Inside Kandinsky's Studio in Neuilly

A private visit of the place where Kandinsky created his last masterpieces

Apartment building at 135 boulevard de la Seine in Neuilly-sur-Seine (1938) by Breitenbach, JosephCentre Pompidou

During his final 10 years in Paris, Kandinsky lived in an apartment in Neuilly, on the 7th floor of a grand building on the banks of the Seine.

In three adjoining rooms, he turned the living room into a makeshift studio and blocked off the double doors leading to a smaller living room, so he could shut himself in to work in this larger space with bay windows.

View from the window of the Kandinskys' apartment in Neuilly-sur-Seine (1938) by Breitenbach, JosephCentre Pompidou

On December 3, 1937, Kandinsky wrote to Grohmann saying, "Outside my studio window, a place you know, I can see an incredibly beautiful light, a harmonious gray with very soft yet vibrant colors." 

Wassily Kandinsky's studio in Neuilly-sur-Seine Wassily Kandinsky's studio in Neuilly-sur-Seine (c. 1944) by AnonymousCentre Pompidou

From the few photographs taken during Kandinsky's lifetime, we can see how the studio was organized. 

Shelf with pigments in the studio of Wassily Kandinsky in Neuilly-sur-Seine by AnonymousCentre Pompidou

There were shelves covered in glass pots of powdered pigments, with mortars and large vases filled with bits of string and pencils.  

Above them, Kandinsky hung two of his glass paintings from his time in Munich. 

Statuette of angel belonging to Wassily Kandinsky in the studio in Neuilly-sur-Seine (c. 1980) by Krüger, WernerCentre Pompidou

On the fireplace, there were kitsch and Russian knick-knacks.

In her memoir, Nina Kandinsky wrote: 

"Apart from these ornaments, he wanted nothing on the walls of his studio, especially not his own creations; nothing was to distract him from his work: blank walls guaranteed concentration." 

Wassily Kandinsky in his studio in Neuilly-sur-Seine in front of his library (1938) by Lipnitzki, BernardCentre Pompidou

Kandinsky kept his art books and catalogs in a different corner of the room.

Wassily Kandinsky in his office in Neuilly-sur-Seine (1938) by Lipnitzki, BernardCentre Pompidou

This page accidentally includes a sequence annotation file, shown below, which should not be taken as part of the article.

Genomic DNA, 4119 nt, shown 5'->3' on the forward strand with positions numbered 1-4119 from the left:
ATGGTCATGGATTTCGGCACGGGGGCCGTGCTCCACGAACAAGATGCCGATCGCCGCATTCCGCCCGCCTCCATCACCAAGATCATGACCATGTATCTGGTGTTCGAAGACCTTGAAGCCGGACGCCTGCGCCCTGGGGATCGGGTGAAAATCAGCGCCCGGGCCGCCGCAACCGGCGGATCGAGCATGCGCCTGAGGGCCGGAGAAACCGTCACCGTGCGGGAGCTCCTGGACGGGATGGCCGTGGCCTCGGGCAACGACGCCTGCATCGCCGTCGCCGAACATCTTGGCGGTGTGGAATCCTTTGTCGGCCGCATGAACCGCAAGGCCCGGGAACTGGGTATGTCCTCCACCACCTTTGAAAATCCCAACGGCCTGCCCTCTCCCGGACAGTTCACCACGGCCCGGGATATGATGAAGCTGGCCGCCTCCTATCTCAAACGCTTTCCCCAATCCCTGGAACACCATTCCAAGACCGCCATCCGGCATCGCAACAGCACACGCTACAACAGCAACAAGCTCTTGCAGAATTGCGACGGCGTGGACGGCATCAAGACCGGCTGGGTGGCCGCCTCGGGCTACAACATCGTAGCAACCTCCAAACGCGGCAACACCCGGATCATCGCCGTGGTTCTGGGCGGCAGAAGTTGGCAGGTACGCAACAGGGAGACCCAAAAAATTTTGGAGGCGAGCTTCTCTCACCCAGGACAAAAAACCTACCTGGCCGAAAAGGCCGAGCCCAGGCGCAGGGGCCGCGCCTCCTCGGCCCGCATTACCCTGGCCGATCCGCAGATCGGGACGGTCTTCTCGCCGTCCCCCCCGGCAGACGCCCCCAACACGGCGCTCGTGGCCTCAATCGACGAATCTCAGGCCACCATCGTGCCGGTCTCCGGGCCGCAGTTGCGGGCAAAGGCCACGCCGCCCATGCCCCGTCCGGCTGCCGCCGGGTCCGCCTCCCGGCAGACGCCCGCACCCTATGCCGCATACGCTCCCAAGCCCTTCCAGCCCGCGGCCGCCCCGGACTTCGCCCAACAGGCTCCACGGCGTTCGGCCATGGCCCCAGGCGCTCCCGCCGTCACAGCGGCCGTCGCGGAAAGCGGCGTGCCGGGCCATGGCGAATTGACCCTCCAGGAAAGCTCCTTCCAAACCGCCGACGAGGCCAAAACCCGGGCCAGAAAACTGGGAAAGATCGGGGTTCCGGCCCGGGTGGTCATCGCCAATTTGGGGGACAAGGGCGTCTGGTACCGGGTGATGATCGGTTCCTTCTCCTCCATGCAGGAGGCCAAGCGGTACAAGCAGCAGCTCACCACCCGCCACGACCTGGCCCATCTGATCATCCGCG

A rough wooden worktop served as a writing and drawing table, and Kandinsky stacked hundreds of drawings, sketches, notebooks, and papers in another basic piece of furniture. 

Wassily Kandinsky's studio in Neuilly-sur-Seine at the time of the bequest in 1981 (1981) by Dubout, JeanCentre Pompidou

The rest of the studio was furnished with armchairs and stacks of unfinished or unsold artworks.  

Palette (c. 1939) by Kandinsky, VassilyCentre Pompidou

The inventory of the artist's materials, instruments, and tools that were moved for conservation, regrouped in the Kandinsky collection at the Pompidou Centre in Paris, was carried out by the restorer Benoît Dagron from 1988. 

The shelf containing pots of pigments in Wassily Kandinsky's studio in Neuilly-sur-Seine (1981) by Faujour, JacquesCentre Pompidou

Letters describe the transportation of various cases containing tools and materials that Kandinsky had continued to stock up on in Germany after 1934.

Tubes and commercial colours by Kandinsky, VassilyCentre Pompidou

Objects taken from the studio include pigments, tubes and pots of paint, adjuvants, materials to be ground and mixed, frames and preparations, tweezers, books found in the studio...

GrindersCentre Pompidou

...technical documentation and "color merchant" catalogs, color charts, various tools such as flat and round brushes, and teaching and drawing materials. 

Wassily Kandinsky's studio in Neuilly-sur-Seine at the time of his death Wassily Kandinsky's studio in Neuilly-sur-Seine at the time of his death (c. 1944) by AnonymousCentre Pompidou

The studio contained both souvenirs of Kandinsky's life and travels, and materials he continued to use.

The Little Red Circle (1944) by Kandinsky, VassilyCentre Pompidou

During his 11 years in Neuilly working in this studio, Kandinsky created 44 paintings, 208 watercolors or gouaches, and a large number of drawings and smaller paintings on cardboard due to a restriction on available supplies during World War Two.

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